Posted in: Upcoming Events
The ING New York City Marathon is one of the greatest road races on Earth, attracting many professional athletes from all corners of world. The 26.2-mile course weaves through the five boroughs, ending next to old Tavern on the Green in New York's Central Park. So if you're in New York City during early November, definitely make a point to stand on the sidelines and shout words of encouragement to thousands of marathoners - you'll feel a sense of excitement, because even though you may not be running in the race, you're still part of it.
Check out the Empire State Building as it will be lit in orange in honor of the ING New York City Marathon.
If you're in NYC to cheer on a friend, make a sign so they know what to look for. With tens of thousands of spectators, it's hard for runners to spot folks on the sidelines.
Best Places to Watch:
Mile 2: Bay Ridge, Brooklyn. Watch the runners come down the Verazzano-Narrows Bridge. Excellent views & limited crowds.
Miles 3–8: Fourth Avenue, Brooklyn. This part of the course offers 30 official entertainment spots, and gets quite packed. The loud music and lively crowds encourage the runners.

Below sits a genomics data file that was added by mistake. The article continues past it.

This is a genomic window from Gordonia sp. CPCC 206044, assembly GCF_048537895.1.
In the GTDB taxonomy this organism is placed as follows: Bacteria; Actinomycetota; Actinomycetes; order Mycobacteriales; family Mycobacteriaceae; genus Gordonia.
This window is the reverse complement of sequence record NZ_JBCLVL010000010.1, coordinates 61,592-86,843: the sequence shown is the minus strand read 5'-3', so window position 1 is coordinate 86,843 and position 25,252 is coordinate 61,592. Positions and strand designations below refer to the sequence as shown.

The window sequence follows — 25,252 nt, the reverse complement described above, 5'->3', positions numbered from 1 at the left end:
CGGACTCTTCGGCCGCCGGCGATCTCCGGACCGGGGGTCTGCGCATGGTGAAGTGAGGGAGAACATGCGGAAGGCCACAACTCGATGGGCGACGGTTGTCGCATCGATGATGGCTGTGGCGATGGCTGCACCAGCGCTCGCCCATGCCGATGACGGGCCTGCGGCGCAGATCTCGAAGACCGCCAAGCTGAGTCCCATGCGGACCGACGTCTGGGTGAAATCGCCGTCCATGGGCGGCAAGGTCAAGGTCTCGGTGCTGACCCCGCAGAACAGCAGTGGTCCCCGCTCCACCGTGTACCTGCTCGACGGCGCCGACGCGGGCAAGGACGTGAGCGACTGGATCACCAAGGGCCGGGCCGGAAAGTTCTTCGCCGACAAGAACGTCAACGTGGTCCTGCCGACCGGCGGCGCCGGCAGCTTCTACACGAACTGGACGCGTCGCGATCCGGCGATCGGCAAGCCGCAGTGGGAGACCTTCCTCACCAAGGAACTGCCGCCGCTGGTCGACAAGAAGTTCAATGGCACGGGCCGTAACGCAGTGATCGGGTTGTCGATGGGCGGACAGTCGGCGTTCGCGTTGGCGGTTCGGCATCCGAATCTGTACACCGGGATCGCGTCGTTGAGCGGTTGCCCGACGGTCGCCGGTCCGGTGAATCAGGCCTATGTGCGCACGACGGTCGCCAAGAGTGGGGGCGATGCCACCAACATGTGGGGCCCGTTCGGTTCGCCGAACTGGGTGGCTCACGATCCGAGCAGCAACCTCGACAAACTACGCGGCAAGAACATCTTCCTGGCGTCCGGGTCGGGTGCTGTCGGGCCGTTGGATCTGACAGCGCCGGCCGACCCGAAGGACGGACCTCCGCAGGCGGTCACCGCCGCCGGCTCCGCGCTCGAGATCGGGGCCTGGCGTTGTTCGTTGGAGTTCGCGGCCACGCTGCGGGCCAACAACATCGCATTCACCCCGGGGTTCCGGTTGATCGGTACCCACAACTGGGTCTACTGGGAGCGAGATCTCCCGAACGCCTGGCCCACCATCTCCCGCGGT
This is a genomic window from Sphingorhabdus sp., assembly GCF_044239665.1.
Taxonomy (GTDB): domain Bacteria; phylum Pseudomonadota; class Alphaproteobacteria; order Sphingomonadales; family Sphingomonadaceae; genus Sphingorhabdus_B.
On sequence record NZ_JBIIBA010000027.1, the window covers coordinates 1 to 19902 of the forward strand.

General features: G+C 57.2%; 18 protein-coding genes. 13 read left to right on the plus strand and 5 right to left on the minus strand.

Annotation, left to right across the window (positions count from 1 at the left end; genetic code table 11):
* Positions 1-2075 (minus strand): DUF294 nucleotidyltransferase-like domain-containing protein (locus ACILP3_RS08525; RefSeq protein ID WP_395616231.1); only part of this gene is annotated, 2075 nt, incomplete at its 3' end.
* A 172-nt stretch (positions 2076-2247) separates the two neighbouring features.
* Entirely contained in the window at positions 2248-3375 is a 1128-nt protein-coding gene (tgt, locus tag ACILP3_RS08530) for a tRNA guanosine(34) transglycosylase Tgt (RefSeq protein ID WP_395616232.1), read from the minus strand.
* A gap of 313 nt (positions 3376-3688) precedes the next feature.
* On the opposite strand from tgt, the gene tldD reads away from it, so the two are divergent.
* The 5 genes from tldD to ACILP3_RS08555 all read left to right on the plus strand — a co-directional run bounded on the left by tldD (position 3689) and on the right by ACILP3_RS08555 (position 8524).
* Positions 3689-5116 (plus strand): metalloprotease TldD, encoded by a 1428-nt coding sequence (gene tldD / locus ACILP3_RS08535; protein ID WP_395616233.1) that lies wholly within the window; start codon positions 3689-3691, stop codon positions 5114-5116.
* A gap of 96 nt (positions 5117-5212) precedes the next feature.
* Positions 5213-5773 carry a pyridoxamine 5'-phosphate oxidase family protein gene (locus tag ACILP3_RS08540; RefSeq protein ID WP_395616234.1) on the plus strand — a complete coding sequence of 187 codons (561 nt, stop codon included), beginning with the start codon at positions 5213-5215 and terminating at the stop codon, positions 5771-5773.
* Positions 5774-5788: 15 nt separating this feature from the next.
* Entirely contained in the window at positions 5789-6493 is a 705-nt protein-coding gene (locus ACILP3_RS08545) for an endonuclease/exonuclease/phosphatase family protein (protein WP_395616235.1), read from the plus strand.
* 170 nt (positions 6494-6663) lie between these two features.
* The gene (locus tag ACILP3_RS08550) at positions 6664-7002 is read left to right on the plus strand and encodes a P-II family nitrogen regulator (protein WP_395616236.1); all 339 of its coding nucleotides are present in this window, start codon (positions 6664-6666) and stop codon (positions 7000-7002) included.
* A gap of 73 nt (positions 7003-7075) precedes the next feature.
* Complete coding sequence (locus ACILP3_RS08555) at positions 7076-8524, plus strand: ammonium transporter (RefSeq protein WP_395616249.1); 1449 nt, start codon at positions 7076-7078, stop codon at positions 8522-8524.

Miles 8–9: Fort Greene to Clinton Hill, Brooklyn. The official cheering spot at the Brooklyn Academy of Music gets extremely crowded. So if you're in the mood for a tight-packed crowd and awesome music, this is your spot. Make sure to secure your location early!
Miles 10–12: Williamsburg, Brooklyn. McCarren Park on Bedford is the hot-spot in Williamsburg. It also gets quite crowded.
Miles 12–13: Greenpoint, Brooklyn. Both sides of the Pulaski Bridge get very crowded with local folks.
Miles 13–15: Queensboro Plaza. You'll find less densely-packed crowds here with easy subway access back into Manhattan.
Miles 15–16: Queensboro Bridge. The Queensboro bridge is closed to spectators, but it gets pretty packed on the streets leading up to the bridge. Make sure to secure your viewing spot early.
Miles 16–19: First Avenue, Manhattan. As some of the most crowded miles of the course, you'll be shoulder-to-shoulder with other spectators. however, watching runners come off the Queensboro Bridge is worth the crowds.
Miles 19–21: The Bronx. This is the best place to cheer on runners as they're hitting "the wall". Your encouragement will help tired-out marathoners as they run their 1 and only mile through the Bronx.
Miles 21–23: Harlem and North Central Park. This is a fun place to see elite athlete staging breakaways. It's not as crowded as the next couple of miles down the road.
Miles 23–24: Fifth Avenue, Manhattan. This is considered the hardest part of the race as there's a bit of an incline on fifth avenue. Your cheers will help the runners encouragement here.
Miles 24–26.2: Central Park and Central Park South, Manhattan. This is probably the busiest you'll find it. People wake up before the sun to camp out and watch the runners during the last, and hardest, mile of the race.
For more information, visit: www.nycmarathon.org/index.htm